Youth Drinking – Risks and Factors

Alcohol Alert

National Institute on Alcohol Abuse and Alcoholism

No. 37 July 1997

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Youth Drinking: Risk Factors and
Consequences

Despite a minimum legal drinking age of 21, many young people in the
United States consume alcohol. Some abuse alcohol by drinking frequently
or by binge drinking–often defined as having five or more drinks* in a
row. A minority of youth may meet the Diagnostic and Statistical Manual
of Mental Disorders, Fourth Edition (DSM-IV) criteria for alcohol
dependence (1,2). The progression of drinking from use to abuse to
dependence is associated with biological and psychosocial factors. This
Alcohol Alert examines some of these factors that put youth at risk for
drinking and for alcohol-related problems and considers some of the
consequences of their drinking.

Prevalence of Youth Drinking

Thirteen- to fifteen-year-olds are at high risk to begin drinking (3).
According to results of an annual survey of students in 8th, 10th, and
12th grades, 26 percent of 8th graders, 40 percent of 10th graders, and
51 percent of 12th graders reported drinking alcohol within the past
month (4). Binge drinking at least once during the 2 weeks before the
survey was reported by 16 percent of 8th graders, 25 percent of 10th
graders, and 30 percent of 12th graders.

Males report higher rates of daily drinking and binge drinking than
females, but these differences are diminishing (3). White students report
the highest levels of drinking, blacks report the lowest, and Hispanics
fall between the two (3).

A survey focusing on the alcohol-related problems experienced by 4,390
high school seniors and dropouts found that within the preceding year,
approximately 80 percent reported either getting “drunk,” binge drinking,
or drinking and driving. More than half said that drinking had caused
them to feel sick, miss school or work, get arrested, or have a car crash
(5).

Some adolescents who drink later abuse alcohol and may develop
alcoholism. Although these conditions are defined for adults in the DSM,
research suggests that separate diagnostic criteria may be needed for
youth (6).

Drinking and Adolescent Development

While drinking may be a singular problem behavior for some, research
suggests that for others it may be an expression of general adolescent
turmoil that includes other problem behaviors and that these behaviors
are linked to unconventionality, impulsiveness, and sensation seeking
(7-11).

Binge drinking, often beginning around age 13, tends to increase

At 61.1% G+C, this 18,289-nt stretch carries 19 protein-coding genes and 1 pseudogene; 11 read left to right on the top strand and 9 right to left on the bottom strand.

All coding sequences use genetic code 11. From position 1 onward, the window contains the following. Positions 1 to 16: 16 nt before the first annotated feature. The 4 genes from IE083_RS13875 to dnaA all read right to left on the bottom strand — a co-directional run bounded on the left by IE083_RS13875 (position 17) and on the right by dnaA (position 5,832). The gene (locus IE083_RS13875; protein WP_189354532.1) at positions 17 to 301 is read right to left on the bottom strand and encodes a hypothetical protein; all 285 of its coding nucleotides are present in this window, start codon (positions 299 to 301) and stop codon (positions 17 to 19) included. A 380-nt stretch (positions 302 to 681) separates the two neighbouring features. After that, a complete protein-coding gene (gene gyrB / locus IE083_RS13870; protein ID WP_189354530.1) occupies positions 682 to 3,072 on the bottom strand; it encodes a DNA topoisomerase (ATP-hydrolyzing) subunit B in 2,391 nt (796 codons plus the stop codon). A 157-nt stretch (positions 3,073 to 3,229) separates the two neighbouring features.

during adolescence, peak in young adulthood (ages 18-22), then gradually
decrease. In a 1994 national survey, binge drinking was reported by 28
percent of high school seniors, 41 percent of 21- to 22-year-olds, but
only 25 percent of 31- to 32-year-olds (3,12). Individuals who increase
their binge drinking from age 18 to 24 and those who consistently binge
drink at least once a week during this period may have problems attaining
the goals typical of the transition from adolescence to young adulthood
(e.g., marriage, educational attainment, employment, and financial
independence) (13).

Risk Factors for Adolescent Alcohol Use, Abuse, and
Dependence

Genetic Risk Factors. Animal studies (14)
and studies of twins and adoptees demonstrate that genetic factors
influence an individual’s vulnerability to alcoholism (15,16). Children
of alcoholics are significantly more likely than children of
nonalcoholics to initiate drinking during adolescence (17) and to develop
alcoholism (18), but the relative influences of environment and genetics
have not been determined and vary among people.

Biological Markers. Brain waves elicited in
response to specific stimuli (e.g., a light or sound) provide measures of
brain activity that predict risk for alcoholism. P300, a wave that occurs
about 300 milliseconds after a stimulus, is most frequently used in this
research. A low P300 amplitude has been demonstrated in individuals with
increased risk for alcoholism, especially sons of alcoholic fathers
(19,20). P300 measures among 36 preadolescent boys were able to predict
alcohol and other drug (AOD) use 4 years later, at an average age of 16
(21).

Childhood Behavior. Children classified as
“undercontrolled” (i.e., impulsive, restless, and distractible) at age 3
were twice as likely as those who were “inhibited” or “well-adjusted” to
be diagnosed with alcohol dependence at age 21 (22). Aggressiveness in
children as young as ages 5-10 has been found to predict AOD use in
adolescence (23,24). Childhood antisocial behavior is associated with